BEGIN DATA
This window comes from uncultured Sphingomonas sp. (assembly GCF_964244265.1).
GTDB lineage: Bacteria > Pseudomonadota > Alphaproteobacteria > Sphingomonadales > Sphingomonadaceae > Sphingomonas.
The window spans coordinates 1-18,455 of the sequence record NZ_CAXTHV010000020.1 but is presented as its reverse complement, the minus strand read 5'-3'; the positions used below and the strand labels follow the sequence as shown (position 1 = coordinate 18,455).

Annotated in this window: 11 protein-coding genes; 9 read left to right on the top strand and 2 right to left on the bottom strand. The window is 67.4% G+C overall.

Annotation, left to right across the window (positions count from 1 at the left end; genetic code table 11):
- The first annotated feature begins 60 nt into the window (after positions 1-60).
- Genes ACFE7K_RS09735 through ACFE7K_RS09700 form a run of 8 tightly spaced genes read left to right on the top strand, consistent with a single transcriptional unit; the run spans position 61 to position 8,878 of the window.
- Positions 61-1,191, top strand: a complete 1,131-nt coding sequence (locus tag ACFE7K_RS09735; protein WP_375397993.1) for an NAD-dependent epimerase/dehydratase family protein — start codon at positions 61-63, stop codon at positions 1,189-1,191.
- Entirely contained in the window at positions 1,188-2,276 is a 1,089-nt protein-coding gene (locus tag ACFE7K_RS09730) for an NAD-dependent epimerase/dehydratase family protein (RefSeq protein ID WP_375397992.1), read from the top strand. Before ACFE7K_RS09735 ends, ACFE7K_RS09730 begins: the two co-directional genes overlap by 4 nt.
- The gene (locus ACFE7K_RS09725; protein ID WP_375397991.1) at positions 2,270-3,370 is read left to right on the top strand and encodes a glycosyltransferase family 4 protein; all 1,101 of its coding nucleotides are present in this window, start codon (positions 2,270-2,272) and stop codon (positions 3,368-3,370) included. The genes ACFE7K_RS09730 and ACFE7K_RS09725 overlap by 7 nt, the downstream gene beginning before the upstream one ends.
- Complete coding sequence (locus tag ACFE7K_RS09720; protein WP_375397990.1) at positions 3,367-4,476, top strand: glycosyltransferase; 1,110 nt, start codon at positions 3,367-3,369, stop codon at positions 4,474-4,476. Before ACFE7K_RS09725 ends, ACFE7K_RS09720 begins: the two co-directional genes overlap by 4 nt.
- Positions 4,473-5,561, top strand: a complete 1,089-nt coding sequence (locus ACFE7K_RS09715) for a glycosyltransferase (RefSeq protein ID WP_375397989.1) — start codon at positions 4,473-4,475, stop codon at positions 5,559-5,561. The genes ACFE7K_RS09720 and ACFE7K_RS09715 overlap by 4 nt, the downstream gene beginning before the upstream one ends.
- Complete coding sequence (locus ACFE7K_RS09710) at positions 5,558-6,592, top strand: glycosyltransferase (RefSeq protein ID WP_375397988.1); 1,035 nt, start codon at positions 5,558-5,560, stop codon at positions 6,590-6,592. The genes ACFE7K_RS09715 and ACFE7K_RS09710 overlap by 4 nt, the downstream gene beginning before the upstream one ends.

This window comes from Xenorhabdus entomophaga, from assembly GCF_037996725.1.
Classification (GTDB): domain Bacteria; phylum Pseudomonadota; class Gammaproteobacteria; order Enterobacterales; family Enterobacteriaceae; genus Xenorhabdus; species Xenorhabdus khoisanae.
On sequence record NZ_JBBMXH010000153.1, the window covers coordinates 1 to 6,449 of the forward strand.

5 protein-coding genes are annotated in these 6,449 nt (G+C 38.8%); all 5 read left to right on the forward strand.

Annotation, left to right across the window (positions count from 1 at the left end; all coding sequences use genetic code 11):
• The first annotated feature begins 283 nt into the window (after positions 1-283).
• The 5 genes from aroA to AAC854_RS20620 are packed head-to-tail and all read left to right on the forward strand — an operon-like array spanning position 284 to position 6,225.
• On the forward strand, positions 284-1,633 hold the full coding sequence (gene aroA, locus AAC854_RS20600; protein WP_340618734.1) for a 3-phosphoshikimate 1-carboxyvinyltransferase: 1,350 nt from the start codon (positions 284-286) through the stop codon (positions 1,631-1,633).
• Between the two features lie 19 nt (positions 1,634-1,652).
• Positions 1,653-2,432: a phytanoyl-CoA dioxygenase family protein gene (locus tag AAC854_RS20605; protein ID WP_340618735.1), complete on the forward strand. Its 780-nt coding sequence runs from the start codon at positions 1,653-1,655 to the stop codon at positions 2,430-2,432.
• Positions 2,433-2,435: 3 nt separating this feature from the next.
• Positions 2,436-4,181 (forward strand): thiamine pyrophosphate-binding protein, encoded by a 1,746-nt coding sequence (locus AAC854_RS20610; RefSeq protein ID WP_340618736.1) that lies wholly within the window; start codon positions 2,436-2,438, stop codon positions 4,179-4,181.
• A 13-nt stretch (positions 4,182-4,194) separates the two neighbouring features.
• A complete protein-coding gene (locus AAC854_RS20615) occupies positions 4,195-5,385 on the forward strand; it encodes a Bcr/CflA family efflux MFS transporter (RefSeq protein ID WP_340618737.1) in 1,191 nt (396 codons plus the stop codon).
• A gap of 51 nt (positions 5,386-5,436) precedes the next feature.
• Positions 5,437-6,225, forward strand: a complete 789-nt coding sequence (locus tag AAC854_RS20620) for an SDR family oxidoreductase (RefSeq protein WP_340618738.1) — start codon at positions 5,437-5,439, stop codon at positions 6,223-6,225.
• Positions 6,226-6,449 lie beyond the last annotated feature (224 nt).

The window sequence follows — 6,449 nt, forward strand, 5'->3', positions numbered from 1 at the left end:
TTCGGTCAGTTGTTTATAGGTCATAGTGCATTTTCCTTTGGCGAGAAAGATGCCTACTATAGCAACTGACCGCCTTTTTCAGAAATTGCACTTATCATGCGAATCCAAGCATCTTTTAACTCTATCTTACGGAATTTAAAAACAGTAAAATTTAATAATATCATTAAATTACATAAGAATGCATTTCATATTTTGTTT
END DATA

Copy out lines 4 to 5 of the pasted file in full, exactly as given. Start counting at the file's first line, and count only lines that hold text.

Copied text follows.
Annotated in this window: 11 protein-coding genes; 9 read left to right on the top strand and 2 right to left on the bottom strand. The window is 67.4% G+C overall.

Annotation, left to right across the window (positions count from 1 at the left end; genetic code table 11):